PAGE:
Roslyn Packer Theatre, August 10


How to depict the splintering of a psyche, not just into two, but into endless multiples of two – into all the fractured souls that lie between Henry Jekyll and Edward Hyde? That is the conundrum director Kip Williams sought to solve in his follow-up piece of “cine-theatre” after the astounding artistic success of STC’s The Picture of Dorian Gray.

Matthew Backer and Ewen Leslie. Photos: Daniel Boud.

The cine-theatre idea is to make theatre out of the process of filming that piece of theatre, with live video of real-time acting mashed with images of pre-recorded acting. Yes, there’s a degree to which supping from a similar cup a second time is not quite as seductive the first, but Williams and his brilliant design and technical team have tailored their approach to the distinctive aspects of Robert Louis Stevenson’s story (adapted by Williams), bringing film-noir sensibilities to the narrative’s gothic horror and melodrama, most obviously with the filmed action presented in black and white. It is the interaction between the multiple moving screens that especially catches Stevenson’s tone however. The images of the actors are teased and jangled, so part of a head – say just the chin – is on one screen, while the mouth nose and eyes appear on another. It’s an extraordinarily effective device for encapsulating and communicating internal worlds of mental dysfunction and emotional decay.

Those states must first be made extant by the actors, of course, and what Ewen Leslie and Matthew Backer achieve in this regard is startling. The latter mainly plays Utterson, the story’s narrator and commentator, a role which Williams has elevated from shadowy passivity into being our eyes, ears, touch and raised heartbeat as events unfold. Were Backer’s reactions more exaggerated, the work’s inherent melodrama would swiftly become dominant, and the audience would titter rather being transfixed. Indeed, there is occasional laughter, but it comes as a reaction of wonderment to the mind-boggling virtuosity of the production itself; a virtuosity that manages to keep replenishing itself.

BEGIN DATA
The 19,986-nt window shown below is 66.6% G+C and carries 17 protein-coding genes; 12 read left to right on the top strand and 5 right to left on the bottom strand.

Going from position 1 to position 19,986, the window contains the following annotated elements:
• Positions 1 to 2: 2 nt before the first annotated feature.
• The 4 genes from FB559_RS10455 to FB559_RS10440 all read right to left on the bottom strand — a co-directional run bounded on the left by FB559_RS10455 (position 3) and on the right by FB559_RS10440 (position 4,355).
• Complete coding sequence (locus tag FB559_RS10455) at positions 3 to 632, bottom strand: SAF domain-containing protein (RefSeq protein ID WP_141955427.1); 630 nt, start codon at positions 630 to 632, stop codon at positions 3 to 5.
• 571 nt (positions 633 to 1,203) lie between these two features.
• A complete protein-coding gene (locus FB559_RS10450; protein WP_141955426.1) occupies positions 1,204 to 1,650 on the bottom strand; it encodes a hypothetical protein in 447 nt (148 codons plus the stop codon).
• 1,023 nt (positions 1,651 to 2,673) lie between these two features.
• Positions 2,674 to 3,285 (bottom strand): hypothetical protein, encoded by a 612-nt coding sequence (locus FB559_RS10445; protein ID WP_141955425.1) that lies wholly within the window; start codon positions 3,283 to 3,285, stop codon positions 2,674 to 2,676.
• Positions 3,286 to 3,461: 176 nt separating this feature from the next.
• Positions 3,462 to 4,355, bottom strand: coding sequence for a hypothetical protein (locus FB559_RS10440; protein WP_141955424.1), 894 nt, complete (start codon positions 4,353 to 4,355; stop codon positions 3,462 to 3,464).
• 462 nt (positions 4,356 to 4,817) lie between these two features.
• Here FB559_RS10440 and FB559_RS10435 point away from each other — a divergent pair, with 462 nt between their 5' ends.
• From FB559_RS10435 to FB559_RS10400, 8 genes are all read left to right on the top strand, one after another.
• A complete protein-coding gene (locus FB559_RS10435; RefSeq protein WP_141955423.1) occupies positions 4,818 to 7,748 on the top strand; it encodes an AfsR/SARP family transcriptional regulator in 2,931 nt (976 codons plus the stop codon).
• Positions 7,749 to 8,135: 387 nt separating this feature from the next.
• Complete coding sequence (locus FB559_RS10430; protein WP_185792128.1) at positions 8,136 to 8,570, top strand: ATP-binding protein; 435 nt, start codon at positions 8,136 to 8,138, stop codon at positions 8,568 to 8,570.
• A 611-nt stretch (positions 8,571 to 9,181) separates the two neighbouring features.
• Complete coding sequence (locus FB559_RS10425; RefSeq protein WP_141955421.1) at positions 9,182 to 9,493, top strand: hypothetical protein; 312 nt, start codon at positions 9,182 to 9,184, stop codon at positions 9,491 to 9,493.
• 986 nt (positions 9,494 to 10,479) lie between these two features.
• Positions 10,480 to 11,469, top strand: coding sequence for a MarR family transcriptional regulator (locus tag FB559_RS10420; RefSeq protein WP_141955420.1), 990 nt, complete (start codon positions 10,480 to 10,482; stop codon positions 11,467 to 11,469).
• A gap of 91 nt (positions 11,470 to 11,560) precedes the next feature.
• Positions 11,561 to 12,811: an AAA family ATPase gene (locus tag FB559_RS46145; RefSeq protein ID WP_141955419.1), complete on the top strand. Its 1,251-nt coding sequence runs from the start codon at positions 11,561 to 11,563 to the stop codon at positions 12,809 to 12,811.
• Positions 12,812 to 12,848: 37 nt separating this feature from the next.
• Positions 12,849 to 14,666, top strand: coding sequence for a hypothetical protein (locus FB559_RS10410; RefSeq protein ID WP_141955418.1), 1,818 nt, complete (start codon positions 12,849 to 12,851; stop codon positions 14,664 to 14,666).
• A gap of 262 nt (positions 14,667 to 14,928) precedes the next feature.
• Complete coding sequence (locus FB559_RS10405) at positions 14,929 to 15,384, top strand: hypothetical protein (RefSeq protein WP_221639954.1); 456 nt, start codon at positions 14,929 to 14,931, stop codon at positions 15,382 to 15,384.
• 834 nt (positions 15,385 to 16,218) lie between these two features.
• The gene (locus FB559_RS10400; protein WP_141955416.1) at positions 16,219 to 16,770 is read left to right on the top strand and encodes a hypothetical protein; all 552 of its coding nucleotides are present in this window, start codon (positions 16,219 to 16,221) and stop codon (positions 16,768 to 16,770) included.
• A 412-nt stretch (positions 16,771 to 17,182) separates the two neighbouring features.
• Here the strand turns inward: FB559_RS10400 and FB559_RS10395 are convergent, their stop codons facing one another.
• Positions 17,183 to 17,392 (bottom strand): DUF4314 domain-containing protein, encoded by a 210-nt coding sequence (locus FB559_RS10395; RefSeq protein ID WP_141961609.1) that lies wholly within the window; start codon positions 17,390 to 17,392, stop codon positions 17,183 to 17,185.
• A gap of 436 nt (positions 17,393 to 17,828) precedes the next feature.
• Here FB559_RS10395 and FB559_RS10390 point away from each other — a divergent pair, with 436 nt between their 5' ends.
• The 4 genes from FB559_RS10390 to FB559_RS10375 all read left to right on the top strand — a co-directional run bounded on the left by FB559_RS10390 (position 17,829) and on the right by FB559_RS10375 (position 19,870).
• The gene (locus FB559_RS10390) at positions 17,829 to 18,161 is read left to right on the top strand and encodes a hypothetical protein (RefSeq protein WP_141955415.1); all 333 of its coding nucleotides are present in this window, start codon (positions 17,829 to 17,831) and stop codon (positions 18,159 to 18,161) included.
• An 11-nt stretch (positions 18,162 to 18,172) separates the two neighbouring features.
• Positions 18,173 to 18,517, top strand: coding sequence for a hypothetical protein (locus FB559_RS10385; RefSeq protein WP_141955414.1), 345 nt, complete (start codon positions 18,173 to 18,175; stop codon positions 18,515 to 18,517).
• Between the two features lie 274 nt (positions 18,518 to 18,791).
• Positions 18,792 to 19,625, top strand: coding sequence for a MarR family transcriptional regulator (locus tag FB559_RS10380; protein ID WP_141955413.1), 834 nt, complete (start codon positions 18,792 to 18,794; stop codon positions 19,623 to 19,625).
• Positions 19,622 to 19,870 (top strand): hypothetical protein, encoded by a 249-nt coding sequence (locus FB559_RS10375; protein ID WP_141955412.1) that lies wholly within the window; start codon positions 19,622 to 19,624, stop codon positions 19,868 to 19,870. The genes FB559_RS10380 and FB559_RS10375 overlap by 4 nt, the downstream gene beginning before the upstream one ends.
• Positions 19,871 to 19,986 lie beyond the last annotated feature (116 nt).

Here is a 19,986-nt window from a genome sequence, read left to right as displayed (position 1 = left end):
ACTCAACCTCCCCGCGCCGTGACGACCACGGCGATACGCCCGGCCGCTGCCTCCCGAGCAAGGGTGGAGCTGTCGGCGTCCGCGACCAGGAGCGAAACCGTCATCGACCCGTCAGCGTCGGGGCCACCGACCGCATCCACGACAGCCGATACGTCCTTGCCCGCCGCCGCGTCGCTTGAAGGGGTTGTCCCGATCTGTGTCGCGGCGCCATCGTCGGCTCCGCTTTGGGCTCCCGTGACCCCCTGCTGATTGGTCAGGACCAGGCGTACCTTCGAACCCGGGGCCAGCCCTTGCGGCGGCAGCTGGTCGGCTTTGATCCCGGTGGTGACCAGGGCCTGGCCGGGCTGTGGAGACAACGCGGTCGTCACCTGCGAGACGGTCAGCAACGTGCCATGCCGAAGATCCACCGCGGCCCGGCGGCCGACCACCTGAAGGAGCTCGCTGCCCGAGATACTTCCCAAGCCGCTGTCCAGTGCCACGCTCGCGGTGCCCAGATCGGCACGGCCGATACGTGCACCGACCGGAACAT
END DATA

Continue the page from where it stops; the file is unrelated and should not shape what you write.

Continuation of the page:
Ewen Leslie and Matthew Backer. Photos: Daniel Boud.

Leslie is magnificent. His Jekyll is torn and tormented, his Hyde a recipe for insomnia. As with Backer’s, it’s a performance that could so easily slip beyond a tipping point, yet never does. However manic he becomes, we sit spellbound. Leslie’s versatile voice and rubbery face also make for utterly distinctive characters in Poole, Jekyll’s butler, and a copper aiding Utterson in what becomes more of a detective tale than the original, neatly dovetailing with the lighting’s plunging, noirish shadows.

Williams has kept much of the prose and dialogue intact, so we can relish such classic Stevenson lines as a minion being described as “having a face smoothed by hypocrisy”. He also sustains the tension, even through the challenge of Jekyll’s long, final letter. His collaborators, meanwhile, (reassembled from the Dorian production) match his ideas at every turn, from Clemence Williams’ music (including some string quartet writing that would wake your cat), through Marg Horwell’s design, Nick Schlieper’s lighting, Michael Toisuta’s sound design and David Bergman’s video design, to the army of technicians expertly bringing it all to life. For most of this performance the lip-synch was out. Perhaps this was another way of discombobulating us, although I suspect it was a glitch that must be remedied. About 20 minutes from the end, a medical emergency in the audience was handled with the utmost professionalism by all involved. Our best wishes to the patient.

In many ways the production is like the potion that Jekyll drinks. Dare to partake?

Until September 3.